The winter was cold, wet and windy and a few of the Anna Hummingbirds attempted to stay in location rather than fly the long journey south, so we kept the syrupy sugar solution hanging outdoors during entire season. Now a few months into spring, it still feels like winter with the rain, cold nights and days; along with the overcast and few days of sunshine, the bright spring flowers are slow to bloom. This weather pattern is not good for the local and returning birds to successfully obtain nutrients for their high metabolism; so, we are preparing the required calories needed for their diet every two days: one to four ratio of sugar and water.

A few days ago, I was unable to supply the syrup mixture for twenty four hours and I think it was the cause for a near death to one Hummingbird. The next day several hours after replenishing the feeder, I observed a Hummingbird sitting on the circular ledge on the feeder. It was immobile except for when slowly dipped its beak into the port opening to obtain some nutrients. The bird’s feathers were fluffed out, enlarging the size and its entire body was constantly shaking. The other hungry birds were curious of the bird’s non reaction to their appearance when they approached the feeder. I walked within a foot of the bird and it still did not move, only slightly turning its head to watch me. Then, a few minutes later it took a few more sips of the sugary water, the shaking stopped and the bird swiftly flew away into the tall cedar trees.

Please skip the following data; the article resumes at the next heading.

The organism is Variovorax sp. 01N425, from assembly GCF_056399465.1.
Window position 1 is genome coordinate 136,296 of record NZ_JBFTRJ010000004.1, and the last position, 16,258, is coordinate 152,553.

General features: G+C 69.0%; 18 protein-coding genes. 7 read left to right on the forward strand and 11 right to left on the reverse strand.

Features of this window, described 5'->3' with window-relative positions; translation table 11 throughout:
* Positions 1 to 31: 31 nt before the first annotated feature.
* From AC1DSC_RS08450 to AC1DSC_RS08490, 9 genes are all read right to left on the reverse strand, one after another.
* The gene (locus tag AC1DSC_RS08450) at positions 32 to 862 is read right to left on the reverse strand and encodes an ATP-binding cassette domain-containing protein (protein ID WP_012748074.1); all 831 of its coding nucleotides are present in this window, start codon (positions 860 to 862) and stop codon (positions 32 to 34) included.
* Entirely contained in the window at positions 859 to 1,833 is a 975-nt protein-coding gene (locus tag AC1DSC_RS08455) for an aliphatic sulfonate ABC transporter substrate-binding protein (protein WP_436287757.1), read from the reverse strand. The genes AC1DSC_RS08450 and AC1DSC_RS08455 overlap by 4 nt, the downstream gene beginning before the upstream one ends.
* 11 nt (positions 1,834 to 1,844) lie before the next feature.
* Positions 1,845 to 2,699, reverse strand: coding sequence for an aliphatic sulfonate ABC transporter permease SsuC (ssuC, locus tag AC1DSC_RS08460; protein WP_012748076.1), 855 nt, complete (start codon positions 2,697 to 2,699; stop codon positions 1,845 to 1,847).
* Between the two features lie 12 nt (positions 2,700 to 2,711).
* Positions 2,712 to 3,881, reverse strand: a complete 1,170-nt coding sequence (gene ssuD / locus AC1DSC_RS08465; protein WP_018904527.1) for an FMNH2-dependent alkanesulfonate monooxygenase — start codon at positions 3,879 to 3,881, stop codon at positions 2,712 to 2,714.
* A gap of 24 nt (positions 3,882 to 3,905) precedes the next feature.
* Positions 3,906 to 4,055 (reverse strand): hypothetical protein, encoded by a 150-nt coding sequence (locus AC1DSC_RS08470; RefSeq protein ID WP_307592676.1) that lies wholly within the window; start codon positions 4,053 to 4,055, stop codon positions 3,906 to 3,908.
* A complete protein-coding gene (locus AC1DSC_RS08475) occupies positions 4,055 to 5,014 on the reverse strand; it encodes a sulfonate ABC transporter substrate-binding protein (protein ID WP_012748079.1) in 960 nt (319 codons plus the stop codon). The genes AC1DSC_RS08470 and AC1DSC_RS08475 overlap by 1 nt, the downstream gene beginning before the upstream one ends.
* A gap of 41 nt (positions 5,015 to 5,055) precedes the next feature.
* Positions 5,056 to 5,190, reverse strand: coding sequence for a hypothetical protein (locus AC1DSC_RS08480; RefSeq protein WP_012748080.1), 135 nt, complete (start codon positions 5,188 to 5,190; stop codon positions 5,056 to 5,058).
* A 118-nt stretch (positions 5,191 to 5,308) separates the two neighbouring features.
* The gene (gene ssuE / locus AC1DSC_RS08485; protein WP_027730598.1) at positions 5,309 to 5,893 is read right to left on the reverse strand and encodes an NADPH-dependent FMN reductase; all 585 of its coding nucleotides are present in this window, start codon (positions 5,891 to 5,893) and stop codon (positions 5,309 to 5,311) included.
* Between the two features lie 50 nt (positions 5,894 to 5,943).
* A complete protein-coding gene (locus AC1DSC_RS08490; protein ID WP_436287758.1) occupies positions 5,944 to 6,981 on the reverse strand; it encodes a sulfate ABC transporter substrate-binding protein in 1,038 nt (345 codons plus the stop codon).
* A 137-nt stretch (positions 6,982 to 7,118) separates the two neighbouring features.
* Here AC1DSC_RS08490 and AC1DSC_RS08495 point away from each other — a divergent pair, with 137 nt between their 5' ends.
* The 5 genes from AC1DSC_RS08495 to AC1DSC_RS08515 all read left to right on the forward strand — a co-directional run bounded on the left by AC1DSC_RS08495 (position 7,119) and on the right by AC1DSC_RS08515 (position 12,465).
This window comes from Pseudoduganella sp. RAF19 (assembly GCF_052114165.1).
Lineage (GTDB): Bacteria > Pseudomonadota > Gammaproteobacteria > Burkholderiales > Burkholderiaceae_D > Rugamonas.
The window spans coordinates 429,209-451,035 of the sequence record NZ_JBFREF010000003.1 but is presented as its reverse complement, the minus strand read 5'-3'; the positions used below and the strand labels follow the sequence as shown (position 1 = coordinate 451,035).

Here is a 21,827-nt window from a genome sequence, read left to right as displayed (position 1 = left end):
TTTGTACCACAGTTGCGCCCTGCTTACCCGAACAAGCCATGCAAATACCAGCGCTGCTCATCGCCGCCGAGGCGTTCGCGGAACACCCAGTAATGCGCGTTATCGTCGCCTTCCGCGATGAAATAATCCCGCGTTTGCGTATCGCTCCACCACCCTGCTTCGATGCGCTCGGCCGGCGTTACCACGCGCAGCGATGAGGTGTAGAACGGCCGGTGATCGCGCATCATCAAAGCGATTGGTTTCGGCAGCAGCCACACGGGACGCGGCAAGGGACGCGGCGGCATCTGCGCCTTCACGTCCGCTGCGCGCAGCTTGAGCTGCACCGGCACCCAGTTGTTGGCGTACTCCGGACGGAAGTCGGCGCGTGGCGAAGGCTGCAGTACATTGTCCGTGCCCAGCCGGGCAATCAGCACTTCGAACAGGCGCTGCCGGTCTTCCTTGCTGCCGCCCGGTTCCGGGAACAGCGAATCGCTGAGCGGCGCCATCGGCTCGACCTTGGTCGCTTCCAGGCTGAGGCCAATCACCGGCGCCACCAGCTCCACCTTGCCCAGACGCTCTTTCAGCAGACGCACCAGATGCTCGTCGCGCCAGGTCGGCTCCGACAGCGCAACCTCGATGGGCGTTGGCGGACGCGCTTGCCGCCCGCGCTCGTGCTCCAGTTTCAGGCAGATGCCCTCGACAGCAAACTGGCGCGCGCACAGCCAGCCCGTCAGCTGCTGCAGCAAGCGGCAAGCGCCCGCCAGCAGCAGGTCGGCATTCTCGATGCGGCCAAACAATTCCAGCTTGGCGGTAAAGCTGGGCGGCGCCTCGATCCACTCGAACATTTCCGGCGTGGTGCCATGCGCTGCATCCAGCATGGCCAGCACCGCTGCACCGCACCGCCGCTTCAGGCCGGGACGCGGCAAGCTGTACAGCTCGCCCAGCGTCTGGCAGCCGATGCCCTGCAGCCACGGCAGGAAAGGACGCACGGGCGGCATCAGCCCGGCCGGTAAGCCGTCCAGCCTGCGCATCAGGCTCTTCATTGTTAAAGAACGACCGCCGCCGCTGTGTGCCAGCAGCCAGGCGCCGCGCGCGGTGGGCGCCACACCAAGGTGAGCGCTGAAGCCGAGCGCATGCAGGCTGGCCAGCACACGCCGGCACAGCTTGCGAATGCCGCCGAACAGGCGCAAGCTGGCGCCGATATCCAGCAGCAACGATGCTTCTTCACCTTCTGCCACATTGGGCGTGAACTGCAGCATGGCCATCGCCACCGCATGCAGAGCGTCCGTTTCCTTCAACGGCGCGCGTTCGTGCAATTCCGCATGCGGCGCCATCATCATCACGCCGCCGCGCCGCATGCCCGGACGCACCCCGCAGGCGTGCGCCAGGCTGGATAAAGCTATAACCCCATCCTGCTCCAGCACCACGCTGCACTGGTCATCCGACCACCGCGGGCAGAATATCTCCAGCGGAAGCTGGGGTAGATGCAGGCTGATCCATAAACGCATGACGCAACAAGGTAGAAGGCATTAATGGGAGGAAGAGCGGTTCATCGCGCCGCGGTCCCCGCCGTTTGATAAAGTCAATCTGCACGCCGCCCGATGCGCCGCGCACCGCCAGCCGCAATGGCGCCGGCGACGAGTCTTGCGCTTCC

If the Hummingbird was suffering from hypothermia due to my careless behavior, I hope that it recovered from the shock to its tiny body; and, hopefully the weather will return to its normal temperatures and warmer spring weather. Even the wild pollinating and honey bees have not been seen around my flowers or veggie garden. Just bugs!

4 thoughts on “A cold spring for the Hummingbirds

  1. Thank you. At times there will be at least eight birds on the feeder so now I have to refill the quart/half jar of syrup just about every day. I observed one H.bird darting after bugs in mid air….that is good for their protein intake.

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  2. Feathered jewels they are…excellent description…plus they are important carriers of pollen from one plant to the next….To do this the PNW needs warmer days and sunshine. These little jewels are increasing their demand for syrup intake
    due to lack of plants blooming

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  3. ….it’s not that you were/are careless–hardly!–rather that like the rest of us, you’re only human. It is inspiring to see how diligently you both observe and then help rectify situations this climate change world we’re in is causing these little feathered jewels.

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  4. Thank you, Lois. Our creatures are suffering similarly in this weather. We have not yet seen a hummingbird, even though the feeder is full. Wish you and your creatures well.

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